Innovations in Oyster Aquaculture

Oyster Girl Oysters flipping cages CBFStaff 1171x593

Oyster Girl Oysters founder Lawrence Rudner demonstrates the older, manual cage-flipping process of oyster aquaculture, exposing some of the physical issues that farmers experience.

CBF Staff

Oyster Girl Oysters works to create a novel, low-cost system for flipping oyster cages and advancing the aquaculture industry

Earlier this year, the Chesapeake Oyster Alliance (COA), of which CBF is a founding partner, awarded Oyster Girl Oysters a COA Oyster Innovation Award. The projects funded by COA are carefully selected for their potential to support impactful, progressive efforts related to oyster restoration, aquaculture, outreach, and research. The award to Oyster Girl Oysters supports a novel, low-cost system for flipping oyster cages, providing a technological solution that can vastly simplify the cage-flipping process, making oyster aquaculture more accessible to everyone.  

Founded by Lawrence Rudner and Pamela Getson, Oyster Girl Oysters has evolved from a decade-long oyster-growing hobby into a commercial aquaculture operation in Harris Creek near St. Michaels, Maryland. They chose to grow oysters in cages at the water's surface to capitalize on natural currents and food availability. Compared to bottom-cultivated alternatives, this floating cage system results in faster growth rates and enhanced flavor profiles. While showcasing at the World Is Your Oyster Festival in Baltimore this past September, their oysters were described as “buttery, sweet, with a subtle salty finish.”

Their floating oyster cage approach also minimizes risks such as predation and siltation, contributing to a higher overall yield and survival rate. At Oyster Girl Oysters, these surface-grown oysters are cultivated using unique, mechanical flipping and harvesting tools, crafted by Rudner himself. The system consists of cages with a center axle and a special ramp secured to the boat. As the boat moves forward, the cages slide up the ramp, then flip when they reach the top based on gravity. "We want to increase efficiency while creating a more inclusive oyster growing experience,” explained Rudner.

On the farm, Rudner also shared traditional techniques for cage flipping, emphasizing the need for less physically intensive methods to encourage broader participation in oyster growing and harvesting. The experience served as a lesson in the delicate balance between tradition and innovation within the industry. As he shared his journey from oyster gardener to oyster farmer, Rudner's avant-garde approaches and dedication to inclusive farming methods illustrated the innovation potential that exists within the oyster industry. Throughout their journey, starting from scratch and consistently refining their techniques, Rudner and Getson have evolved into a dynamic entity, rooted in a passion for cultivating flavorful oysters in an environmentally, physically and, fiscally sustainable manner.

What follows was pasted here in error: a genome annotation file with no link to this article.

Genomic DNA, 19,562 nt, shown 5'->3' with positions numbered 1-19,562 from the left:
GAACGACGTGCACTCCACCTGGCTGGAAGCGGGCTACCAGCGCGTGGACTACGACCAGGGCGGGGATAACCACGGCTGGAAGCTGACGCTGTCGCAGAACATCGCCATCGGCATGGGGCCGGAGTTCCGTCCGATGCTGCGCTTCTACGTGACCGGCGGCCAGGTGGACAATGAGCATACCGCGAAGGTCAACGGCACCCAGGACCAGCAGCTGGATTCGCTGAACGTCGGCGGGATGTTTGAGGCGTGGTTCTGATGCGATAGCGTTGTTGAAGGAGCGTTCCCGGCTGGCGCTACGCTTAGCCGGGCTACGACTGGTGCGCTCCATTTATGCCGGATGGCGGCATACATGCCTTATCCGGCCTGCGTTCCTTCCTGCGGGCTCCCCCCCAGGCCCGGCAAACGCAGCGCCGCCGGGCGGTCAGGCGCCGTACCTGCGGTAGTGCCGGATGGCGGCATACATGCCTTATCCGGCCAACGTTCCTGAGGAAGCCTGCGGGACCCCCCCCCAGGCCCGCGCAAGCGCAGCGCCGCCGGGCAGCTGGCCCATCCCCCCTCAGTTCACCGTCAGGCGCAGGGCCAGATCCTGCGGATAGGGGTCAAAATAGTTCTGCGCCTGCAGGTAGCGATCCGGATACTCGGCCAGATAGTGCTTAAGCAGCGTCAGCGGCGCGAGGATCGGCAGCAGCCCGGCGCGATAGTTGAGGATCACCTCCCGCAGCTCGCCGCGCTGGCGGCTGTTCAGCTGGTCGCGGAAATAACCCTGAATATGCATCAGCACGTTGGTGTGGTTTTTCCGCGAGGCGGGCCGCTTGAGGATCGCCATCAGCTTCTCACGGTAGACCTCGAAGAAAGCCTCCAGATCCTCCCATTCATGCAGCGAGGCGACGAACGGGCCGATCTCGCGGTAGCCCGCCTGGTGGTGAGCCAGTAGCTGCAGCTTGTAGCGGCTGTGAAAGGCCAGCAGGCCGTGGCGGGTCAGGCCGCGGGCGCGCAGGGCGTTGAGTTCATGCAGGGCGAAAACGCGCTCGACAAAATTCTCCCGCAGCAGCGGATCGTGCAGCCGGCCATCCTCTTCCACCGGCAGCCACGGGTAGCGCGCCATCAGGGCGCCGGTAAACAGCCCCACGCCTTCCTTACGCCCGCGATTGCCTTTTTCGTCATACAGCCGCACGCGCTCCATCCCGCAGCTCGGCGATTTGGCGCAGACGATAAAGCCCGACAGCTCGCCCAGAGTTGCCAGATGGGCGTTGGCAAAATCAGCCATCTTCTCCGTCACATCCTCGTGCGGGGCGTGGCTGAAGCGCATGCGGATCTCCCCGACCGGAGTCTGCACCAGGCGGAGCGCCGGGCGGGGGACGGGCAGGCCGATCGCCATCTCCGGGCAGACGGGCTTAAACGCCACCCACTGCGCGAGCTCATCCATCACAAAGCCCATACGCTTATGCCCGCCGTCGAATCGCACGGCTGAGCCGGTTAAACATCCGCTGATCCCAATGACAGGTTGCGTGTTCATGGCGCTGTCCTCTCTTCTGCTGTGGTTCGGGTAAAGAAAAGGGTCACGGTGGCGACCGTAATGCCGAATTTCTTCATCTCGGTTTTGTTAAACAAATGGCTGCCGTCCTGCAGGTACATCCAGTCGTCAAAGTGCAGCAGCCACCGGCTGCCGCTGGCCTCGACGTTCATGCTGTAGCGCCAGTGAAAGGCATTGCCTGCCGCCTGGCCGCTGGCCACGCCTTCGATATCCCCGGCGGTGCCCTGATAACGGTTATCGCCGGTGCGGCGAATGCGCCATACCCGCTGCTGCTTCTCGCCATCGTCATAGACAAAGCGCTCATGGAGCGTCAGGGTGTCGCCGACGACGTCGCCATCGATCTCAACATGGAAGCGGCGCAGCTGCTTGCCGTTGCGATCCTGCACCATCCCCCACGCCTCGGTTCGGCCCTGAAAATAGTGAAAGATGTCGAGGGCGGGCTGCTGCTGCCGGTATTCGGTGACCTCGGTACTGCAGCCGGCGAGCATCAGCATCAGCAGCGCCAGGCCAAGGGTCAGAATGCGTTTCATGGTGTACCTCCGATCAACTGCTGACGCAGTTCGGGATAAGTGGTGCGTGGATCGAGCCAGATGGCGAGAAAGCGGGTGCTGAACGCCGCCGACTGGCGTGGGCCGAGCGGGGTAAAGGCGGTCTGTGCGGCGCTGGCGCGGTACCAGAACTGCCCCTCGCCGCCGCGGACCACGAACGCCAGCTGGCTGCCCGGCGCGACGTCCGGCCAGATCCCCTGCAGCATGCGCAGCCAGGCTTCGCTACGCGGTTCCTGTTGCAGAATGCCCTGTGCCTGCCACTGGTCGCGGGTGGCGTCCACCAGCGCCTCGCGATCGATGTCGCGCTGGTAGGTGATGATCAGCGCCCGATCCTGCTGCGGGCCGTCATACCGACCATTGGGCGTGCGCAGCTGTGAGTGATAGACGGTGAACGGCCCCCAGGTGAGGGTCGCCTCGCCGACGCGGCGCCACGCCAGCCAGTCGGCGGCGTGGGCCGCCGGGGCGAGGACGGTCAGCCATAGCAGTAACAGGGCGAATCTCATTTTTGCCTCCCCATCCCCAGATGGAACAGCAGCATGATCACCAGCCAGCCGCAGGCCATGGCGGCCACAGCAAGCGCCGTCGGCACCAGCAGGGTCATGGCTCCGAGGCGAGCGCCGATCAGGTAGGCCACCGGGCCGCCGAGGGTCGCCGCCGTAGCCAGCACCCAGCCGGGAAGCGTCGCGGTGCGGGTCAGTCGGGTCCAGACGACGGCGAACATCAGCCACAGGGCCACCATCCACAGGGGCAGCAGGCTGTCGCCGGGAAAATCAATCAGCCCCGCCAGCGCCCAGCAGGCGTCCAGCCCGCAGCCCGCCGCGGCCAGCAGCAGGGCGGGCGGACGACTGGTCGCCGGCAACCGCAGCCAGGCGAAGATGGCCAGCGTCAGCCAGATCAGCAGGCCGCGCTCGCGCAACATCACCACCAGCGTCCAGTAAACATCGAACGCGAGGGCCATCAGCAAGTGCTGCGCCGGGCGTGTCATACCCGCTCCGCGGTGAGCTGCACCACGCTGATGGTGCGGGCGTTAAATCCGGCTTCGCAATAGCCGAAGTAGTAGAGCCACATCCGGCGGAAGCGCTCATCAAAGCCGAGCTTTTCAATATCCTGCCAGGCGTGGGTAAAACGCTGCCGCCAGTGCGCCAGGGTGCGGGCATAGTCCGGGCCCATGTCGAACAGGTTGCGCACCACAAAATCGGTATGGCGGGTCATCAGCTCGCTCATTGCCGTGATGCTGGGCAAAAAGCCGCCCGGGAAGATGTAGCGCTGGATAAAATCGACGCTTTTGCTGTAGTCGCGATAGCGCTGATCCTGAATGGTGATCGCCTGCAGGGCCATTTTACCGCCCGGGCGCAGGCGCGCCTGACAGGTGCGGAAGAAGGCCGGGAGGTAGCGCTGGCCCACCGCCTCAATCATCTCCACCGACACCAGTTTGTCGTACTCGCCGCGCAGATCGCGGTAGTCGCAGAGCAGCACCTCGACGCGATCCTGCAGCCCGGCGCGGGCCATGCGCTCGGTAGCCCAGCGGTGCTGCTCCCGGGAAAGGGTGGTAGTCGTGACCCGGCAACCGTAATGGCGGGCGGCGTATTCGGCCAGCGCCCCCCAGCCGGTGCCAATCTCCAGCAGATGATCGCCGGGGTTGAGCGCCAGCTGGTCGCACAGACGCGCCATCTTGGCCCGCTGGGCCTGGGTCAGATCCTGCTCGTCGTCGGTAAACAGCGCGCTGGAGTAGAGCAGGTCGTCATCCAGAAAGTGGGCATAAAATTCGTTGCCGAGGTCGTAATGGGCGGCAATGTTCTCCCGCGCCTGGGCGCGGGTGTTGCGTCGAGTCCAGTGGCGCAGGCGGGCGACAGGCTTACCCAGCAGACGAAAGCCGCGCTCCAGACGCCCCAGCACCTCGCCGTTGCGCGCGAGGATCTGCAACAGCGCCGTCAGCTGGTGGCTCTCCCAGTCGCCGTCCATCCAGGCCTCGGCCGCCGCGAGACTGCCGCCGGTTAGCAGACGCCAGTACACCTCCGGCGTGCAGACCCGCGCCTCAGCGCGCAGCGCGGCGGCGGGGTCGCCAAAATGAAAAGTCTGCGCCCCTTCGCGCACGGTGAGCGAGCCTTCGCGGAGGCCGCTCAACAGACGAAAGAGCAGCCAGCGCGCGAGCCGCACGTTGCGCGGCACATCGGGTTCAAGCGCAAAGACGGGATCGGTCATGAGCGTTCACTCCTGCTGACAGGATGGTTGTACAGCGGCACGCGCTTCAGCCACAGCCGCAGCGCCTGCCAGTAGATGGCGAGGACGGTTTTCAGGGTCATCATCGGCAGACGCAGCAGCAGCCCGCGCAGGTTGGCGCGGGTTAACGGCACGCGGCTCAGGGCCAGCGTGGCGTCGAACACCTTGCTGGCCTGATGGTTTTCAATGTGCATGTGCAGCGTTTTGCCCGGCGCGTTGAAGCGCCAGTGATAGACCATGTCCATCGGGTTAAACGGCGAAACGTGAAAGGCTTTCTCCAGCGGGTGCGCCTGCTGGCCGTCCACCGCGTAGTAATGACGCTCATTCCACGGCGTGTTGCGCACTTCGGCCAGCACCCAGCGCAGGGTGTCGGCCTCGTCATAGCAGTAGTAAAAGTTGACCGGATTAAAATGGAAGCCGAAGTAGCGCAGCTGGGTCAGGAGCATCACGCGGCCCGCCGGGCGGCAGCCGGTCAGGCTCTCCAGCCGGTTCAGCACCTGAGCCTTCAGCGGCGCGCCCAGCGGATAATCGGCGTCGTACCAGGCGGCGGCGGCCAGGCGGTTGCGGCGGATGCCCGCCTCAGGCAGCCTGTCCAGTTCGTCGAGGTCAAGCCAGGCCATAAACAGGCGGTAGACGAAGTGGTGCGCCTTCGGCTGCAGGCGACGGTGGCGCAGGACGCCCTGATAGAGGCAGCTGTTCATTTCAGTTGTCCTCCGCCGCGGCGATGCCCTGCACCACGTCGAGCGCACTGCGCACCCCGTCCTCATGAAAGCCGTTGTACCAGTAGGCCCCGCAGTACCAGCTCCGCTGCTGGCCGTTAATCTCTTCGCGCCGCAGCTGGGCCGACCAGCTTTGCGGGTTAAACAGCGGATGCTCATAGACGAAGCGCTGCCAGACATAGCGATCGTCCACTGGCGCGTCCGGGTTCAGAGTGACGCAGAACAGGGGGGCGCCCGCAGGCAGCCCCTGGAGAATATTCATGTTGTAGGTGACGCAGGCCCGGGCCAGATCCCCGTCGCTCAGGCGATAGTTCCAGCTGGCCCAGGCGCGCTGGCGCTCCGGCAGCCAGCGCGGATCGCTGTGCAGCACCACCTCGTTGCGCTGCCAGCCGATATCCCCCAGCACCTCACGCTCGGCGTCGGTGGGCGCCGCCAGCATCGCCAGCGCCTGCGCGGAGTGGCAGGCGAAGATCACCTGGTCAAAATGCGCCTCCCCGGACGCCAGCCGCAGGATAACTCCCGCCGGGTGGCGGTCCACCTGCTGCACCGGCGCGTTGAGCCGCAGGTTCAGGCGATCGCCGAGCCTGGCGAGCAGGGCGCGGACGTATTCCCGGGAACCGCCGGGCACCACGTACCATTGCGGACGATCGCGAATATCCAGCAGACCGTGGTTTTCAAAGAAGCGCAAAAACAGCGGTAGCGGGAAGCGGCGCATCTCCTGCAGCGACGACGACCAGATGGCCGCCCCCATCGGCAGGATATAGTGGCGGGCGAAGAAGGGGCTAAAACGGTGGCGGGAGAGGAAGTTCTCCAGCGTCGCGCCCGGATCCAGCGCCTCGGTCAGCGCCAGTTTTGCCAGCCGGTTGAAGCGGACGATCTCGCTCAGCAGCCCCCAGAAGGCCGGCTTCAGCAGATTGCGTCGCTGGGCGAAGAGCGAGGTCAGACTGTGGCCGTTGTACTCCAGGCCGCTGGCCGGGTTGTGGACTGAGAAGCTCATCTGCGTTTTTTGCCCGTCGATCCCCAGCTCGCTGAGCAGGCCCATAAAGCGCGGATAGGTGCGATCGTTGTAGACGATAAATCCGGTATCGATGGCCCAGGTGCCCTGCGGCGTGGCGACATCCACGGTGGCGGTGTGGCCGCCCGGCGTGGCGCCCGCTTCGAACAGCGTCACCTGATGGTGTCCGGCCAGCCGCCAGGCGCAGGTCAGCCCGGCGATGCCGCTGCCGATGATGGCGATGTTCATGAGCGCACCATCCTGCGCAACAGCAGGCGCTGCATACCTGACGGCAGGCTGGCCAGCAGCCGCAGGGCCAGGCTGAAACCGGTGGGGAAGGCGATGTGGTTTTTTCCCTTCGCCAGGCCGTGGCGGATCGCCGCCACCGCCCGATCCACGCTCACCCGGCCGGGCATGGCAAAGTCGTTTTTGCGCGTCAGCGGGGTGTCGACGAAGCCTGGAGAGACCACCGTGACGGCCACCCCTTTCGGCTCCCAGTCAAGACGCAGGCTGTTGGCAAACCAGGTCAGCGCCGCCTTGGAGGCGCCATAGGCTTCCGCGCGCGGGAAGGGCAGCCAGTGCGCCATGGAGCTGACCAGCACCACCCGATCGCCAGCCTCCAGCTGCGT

Rudner's innovative technology for flipping cages and harvesting oysters ensures operational efficiency with minimal physical effort while also providing biofouling solutions. Biofouling is a common issue within the oyster farming industry. It occurs when barnacles, sea grapes, algae, and other microorganisms accumulate on surfaces, like oysters and oyster cages. This potentially limits the growth and function of the farmed oysters. When utilizing a floating cage system to grow oysters at the water's surface, like Rudner and Getson, most farmers choose to flip the floating cages frequently to counteract biofouling. Routinely flipping the cages exposes the top side of the cage to the sun and air, desiccating what has accumulated on that side of the cage and inhibiting further growth from biofouling organisms. However, the effort required for this maintenance strategy can be physically taxing, especially as oysters grow and cages get heavier. Considering how this process can limit people’s participation in the aquaculture industry, Rudner wanted to find a solution to more efficiently flip oyster cages and harvest oysters.  
In anticipation of the upcoming spring season, Oyster Girl Oysters has increased their cage count by 300 floating cages. While they are increasing the number of cages, their lease is still conveniently positioned within sight of their home, providing an ideal situation for easy experimentation and refinement. With the support of Chesapeake Oyster Alliance, Oyster Girl Oysters is eager to continue developing their cage flipping technology to increase farm efficiency and accessibility on their farm and throughout the aquaculture industry. COA is proud to support partners like Oyster Girl Oysters—partners that are committed to sustainability, accessibility, and innovation throughout the various sectors of the oyster world, all the while supporting COA’s goal of adding 10 billion oysters to the Bay by 2025.   

Alexus Stelfox, Chesapeake Oyster Alliance Intern

Issues in this Post

Fisheries   Chesapeake Oyster Alliance   Eastern Oysters  


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